A while ago I promised to explain The Journal. If you do your own bookkeeping this is something you may come across and wonder about. I’ve talked about double entry and how, years ago, accounts were kept in ledgers.

Well, one of those ledgers, or at least a dedicated section in one, would have been “The Journal”. It was a place to record transactions that didn’t fit anywhere else. There was a strict protocol for filling this out, largely abandoned these days, but the main thing is that all entries conformed to the central principle of double entry – where did it come from and where did it go to?

These days you will hear accountants and bookkeepers talk about “journals” i.e. in the plural, but this is short for “journal entries”, or they might say something like “You need to do a journal for that” meaning you need to account for something by making a journal entry. Each journal entry would have a debit and a credit, sometimes more than one (but always balancing) along with the date of the entry and a description of what it was for. This was a record of the individual entries that would be made in the various other ledgers.

Bookkeepers Nottingham The Journal example image

The image above shows a journal for the initial Capital introduced into the business but here’s another example…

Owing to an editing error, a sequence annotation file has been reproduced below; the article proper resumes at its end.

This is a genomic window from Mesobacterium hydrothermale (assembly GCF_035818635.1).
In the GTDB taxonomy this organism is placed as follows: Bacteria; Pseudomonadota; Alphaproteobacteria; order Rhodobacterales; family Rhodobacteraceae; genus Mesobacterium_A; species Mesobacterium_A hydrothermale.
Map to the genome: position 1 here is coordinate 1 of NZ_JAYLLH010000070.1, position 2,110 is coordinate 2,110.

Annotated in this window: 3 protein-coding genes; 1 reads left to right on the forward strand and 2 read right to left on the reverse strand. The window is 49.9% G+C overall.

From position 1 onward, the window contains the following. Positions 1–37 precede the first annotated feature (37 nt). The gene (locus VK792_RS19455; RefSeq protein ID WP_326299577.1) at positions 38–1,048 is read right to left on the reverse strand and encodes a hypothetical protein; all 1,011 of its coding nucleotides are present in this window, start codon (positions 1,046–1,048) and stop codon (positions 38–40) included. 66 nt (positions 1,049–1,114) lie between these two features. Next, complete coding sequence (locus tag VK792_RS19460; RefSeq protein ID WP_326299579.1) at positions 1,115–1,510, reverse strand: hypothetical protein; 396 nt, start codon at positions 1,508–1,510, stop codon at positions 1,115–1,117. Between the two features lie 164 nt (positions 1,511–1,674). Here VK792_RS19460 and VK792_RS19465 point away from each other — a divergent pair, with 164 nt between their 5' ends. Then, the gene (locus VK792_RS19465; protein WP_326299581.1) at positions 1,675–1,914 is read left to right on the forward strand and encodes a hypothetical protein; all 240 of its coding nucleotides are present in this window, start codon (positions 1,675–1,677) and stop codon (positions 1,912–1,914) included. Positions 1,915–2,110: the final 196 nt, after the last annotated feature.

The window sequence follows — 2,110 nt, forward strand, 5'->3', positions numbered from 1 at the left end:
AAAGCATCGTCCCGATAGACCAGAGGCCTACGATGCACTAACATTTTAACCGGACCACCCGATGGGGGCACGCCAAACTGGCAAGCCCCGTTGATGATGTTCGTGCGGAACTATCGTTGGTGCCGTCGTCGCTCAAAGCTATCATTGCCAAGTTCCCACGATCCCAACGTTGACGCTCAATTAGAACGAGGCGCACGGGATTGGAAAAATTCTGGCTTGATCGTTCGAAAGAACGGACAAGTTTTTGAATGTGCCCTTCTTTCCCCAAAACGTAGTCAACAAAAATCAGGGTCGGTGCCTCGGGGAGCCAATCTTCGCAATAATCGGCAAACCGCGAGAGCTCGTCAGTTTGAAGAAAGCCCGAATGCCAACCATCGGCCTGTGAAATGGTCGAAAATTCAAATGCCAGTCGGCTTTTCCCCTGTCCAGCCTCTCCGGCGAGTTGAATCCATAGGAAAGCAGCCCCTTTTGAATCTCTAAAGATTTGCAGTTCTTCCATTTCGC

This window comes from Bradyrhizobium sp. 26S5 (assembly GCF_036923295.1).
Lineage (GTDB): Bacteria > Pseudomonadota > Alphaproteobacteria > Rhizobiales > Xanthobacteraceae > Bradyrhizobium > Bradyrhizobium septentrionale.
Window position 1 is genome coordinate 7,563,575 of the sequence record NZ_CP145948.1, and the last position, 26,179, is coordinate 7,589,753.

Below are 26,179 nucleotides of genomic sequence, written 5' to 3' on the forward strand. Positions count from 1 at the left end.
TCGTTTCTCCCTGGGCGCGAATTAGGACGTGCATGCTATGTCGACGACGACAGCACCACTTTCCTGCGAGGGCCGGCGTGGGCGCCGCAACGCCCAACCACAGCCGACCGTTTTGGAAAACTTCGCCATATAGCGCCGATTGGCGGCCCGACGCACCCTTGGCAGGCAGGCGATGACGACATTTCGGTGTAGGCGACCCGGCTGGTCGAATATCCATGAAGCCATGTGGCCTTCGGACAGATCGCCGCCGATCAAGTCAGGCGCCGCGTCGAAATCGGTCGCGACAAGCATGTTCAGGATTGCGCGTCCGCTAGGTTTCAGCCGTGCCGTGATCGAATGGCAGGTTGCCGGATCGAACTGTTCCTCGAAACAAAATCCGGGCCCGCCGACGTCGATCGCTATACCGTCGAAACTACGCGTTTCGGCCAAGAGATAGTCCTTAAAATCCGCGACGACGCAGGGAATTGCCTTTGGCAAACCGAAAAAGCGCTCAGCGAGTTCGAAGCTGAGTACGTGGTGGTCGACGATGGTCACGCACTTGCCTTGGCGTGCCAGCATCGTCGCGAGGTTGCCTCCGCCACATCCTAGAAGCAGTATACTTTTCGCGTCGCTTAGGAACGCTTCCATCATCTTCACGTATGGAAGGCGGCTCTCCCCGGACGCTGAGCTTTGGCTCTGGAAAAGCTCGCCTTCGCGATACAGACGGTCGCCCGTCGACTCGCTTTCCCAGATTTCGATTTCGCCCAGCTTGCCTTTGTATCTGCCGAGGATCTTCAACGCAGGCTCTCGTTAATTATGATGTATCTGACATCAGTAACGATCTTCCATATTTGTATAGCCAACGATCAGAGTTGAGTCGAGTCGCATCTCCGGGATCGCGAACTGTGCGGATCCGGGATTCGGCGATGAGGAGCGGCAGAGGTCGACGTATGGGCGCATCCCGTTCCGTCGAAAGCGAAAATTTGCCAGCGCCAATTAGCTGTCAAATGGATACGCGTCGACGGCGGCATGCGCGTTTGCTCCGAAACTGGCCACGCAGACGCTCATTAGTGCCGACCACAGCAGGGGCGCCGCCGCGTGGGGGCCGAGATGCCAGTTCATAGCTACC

You discover that you have been coding a series of invoices from the council to the “Business Rates” nominal account, but having looked into it, five of them are for £11 of waste collection and not rates at all. Rather than correct each individual entry, you can make a journal entry as follows:

Debit Waste Collection account    £55
Credit Business Rates account                         £55
Being reallocation of waste collection costs incorrectly recorded as rates.

You can see the double entry very clearly – the money is coming from Business Rates and going to Waste Collection, and a clear trail or “account” of the transaction is there for all to see.
Most software packages will have a journal entry function (although some hide it so that only your accountant can use it) and in all cases the basic requirements will be a date, and debits and credits that balance out. There will also be a memo function for describing what the journal entry is for.
So that’s it, The Journal, no mystery! You may never make a journal entry, but at least you now know what they are.